by NDSU ATHLETICS posted Aug 27 2015 10:00AM

Are you ready for some BISON football?... Watch this!... GO BISON!

by Robbie Daniels posted Aug 27 2015 6:32AM
A disgruntled ex-reporter killed two of his former co-workers at a Roanoke, Virginia, TV station by gunning them down on live TV yesterday morning (August 26th) while one of them, 24-year-old WDBJ reporter Alison Parker, was interviewing a local official at an outdoor shopping mall for a tourism segment, and the other, 27-year-old Adam Ward, was filming it as the cameraman. As the segment was airing at around 6:45 a.m., viewers suddenly heard gunshots, saw Parker scream and start to run, and heard her crying, "Oh my God!" as she fell. Ward also fell, and after he did, his camera caught a quick image of 41-year-old suspect Vester Lee Flanagan holding a gun. The station quickly switched back to a shocked-looking anchor in the studio, who said, "OK, not sure what happened there." Both Parker and Ward died at the scene, while the woman being interviewed, Vicki Gardner, underwent surgery and is expected to survive.
Flanagan, who'd used the name Bryce Williams as a reporter, fled the scene, and then started posting on social media. He charged in tweets that Parker had made racist comments and that Ward had gone to human resources at the station after they'd worked together one time. He then tweeted, "I filmed the shooting see Facebook." On that site, Flanagan posted a chilling video of the shooting from his vantage point, which he filmed as he carried out the attack. In it, he's seen closely approaching Parker, Ward and Gardner, who aren't aware he's there, and then his arm is seen pointing the gun at Parker, but he waits to open fire until Ward swings the camera around again to focus on the interview, making sure the shooting is captured and broadcast live on camera.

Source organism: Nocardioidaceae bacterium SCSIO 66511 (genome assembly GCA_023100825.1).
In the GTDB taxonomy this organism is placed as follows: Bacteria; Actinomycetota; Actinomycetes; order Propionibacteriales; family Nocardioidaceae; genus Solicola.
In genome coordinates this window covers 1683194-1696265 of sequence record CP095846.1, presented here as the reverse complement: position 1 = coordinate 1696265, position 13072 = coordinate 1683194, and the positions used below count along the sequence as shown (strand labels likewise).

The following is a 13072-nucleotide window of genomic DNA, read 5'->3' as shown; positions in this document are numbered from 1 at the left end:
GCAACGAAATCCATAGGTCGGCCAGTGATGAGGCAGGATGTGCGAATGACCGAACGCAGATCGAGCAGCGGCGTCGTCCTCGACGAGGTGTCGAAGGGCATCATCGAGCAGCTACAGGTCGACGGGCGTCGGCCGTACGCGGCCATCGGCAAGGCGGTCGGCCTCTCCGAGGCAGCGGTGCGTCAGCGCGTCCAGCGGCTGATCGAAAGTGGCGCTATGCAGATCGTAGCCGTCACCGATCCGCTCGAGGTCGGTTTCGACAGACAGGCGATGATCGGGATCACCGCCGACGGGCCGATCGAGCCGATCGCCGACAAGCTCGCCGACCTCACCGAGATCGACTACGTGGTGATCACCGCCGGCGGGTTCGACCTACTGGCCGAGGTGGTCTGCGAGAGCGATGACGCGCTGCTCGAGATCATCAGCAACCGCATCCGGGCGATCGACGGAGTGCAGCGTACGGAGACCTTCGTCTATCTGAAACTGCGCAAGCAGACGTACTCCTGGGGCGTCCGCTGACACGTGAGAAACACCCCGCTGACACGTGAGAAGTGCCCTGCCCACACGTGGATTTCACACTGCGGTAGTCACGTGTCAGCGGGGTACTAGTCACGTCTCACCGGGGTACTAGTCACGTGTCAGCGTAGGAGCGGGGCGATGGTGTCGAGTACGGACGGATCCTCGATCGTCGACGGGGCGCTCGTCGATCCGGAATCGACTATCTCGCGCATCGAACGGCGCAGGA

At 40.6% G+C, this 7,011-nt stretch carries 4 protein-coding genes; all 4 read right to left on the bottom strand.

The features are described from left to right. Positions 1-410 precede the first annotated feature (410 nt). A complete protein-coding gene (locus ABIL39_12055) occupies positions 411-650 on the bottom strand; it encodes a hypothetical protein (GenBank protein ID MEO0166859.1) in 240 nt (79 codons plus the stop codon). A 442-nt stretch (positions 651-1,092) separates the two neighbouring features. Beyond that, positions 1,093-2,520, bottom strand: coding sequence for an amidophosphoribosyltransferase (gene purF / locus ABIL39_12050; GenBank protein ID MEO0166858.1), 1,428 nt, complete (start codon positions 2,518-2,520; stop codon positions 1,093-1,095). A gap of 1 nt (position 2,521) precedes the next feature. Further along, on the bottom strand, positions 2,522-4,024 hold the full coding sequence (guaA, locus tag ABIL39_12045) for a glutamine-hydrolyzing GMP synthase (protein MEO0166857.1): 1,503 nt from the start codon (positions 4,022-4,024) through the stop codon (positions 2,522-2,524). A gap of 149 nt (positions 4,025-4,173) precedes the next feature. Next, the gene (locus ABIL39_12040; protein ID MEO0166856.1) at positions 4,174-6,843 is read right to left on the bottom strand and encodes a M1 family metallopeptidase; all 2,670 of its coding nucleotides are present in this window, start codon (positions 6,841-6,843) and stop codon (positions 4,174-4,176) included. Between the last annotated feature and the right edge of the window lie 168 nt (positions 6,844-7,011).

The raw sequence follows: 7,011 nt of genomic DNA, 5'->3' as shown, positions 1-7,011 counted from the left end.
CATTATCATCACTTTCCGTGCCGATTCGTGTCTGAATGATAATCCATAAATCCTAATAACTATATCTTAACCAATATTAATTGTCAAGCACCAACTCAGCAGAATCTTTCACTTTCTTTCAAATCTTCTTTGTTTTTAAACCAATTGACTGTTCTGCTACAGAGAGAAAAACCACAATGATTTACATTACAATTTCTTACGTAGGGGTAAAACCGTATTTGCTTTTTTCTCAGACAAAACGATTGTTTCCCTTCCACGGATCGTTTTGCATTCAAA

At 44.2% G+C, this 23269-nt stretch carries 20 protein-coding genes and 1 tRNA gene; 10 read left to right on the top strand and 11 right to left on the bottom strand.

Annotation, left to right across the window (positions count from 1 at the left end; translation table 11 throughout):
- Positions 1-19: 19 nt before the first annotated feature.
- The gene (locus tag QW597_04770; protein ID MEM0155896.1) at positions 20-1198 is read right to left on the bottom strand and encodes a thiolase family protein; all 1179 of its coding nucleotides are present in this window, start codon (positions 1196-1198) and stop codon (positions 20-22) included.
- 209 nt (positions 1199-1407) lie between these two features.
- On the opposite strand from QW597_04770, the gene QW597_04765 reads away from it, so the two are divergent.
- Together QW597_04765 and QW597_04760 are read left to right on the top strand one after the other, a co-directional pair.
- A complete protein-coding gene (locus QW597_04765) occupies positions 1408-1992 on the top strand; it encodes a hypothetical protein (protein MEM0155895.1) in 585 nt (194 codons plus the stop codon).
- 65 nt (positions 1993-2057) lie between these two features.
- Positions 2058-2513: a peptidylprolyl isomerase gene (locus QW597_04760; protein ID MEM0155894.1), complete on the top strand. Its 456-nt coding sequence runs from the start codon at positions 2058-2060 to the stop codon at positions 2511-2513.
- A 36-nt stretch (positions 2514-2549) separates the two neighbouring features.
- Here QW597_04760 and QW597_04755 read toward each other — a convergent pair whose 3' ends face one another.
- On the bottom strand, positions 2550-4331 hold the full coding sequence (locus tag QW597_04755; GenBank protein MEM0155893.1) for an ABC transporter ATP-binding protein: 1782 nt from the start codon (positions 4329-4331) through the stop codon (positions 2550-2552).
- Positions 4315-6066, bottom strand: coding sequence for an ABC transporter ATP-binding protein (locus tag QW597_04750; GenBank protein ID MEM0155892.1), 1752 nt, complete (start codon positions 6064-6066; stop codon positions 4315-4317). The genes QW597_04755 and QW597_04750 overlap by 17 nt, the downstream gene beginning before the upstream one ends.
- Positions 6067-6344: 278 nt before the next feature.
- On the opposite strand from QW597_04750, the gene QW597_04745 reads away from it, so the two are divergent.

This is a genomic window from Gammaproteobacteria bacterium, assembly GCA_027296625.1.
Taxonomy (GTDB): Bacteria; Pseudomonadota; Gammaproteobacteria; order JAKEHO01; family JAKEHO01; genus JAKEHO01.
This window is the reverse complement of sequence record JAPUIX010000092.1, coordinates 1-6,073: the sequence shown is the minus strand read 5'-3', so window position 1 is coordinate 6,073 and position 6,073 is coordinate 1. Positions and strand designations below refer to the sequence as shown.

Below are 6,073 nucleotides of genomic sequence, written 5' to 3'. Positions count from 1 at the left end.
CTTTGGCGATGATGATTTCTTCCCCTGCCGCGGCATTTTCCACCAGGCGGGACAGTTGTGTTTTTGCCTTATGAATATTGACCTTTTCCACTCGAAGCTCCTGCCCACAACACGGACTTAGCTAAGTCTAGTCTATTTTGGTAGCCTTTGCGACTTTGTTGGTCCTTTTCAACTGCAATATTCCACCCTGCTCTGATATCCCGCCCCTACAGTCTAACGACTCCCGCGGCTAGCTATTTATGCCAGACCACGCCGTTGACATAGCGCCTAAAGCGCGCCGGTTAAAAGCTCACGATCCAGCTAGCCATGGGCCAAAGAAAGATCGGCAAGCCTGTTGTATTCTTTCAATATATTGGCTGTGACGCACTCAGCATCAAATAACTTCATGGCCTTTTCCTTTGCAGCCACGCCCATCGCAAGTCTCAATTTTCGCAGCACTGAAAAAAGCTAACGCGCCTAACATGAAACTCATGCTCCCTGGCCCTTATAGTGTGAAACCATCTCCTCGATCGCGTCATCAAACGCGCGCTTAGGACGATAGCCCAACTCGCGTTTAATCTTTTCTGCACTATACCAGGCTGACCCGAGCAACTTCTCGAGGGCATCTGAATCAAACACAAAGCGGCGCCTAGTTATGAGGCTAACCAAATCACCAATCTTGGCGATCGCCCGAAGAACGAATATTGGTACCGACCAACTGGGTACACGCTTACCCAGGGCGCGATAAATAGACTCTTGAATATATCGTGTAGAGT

Police determined that Flanagan was the suspect, and were able to locate him by his license plates as he tried to flee. With police chasing after him on a highway around 11:30 a.m, he ran off the road and crashed his car, and was found in the vehicle by state troopers with a self-inflicted gunshot wound that killed him

Flanagan's Motives
About two hours after the shooting, Flanagan sent a 23-page fax to ABC News, in which he said he'd been repeatedly mistreated both for being black and gay. He stated that he was motivated in part by the race-driven shooting at an historic black church in Charleston in June, writing, "Why did I do it? I put down a deposit for a gun on 6/19/15. The Church shooting in Charleston happened on 6/17/15. . . . The church shooting was the tipping point . . . but my anger has been building steadily. I've been a human powder keg for a while . . . just waiting to go BOOM!!!!" But he also expressed admiration for the Columbine High School killers, Eric Harris and Dylan Klebold, and Virginia Tech gunman Seung-Hui Cho, who killed 32 people in 2007. Flanagan wrote of Cho, "That's my boy right there. He got NEARLY double the amount that Eric Harris and Dylann Klebold got . . . just sayin'."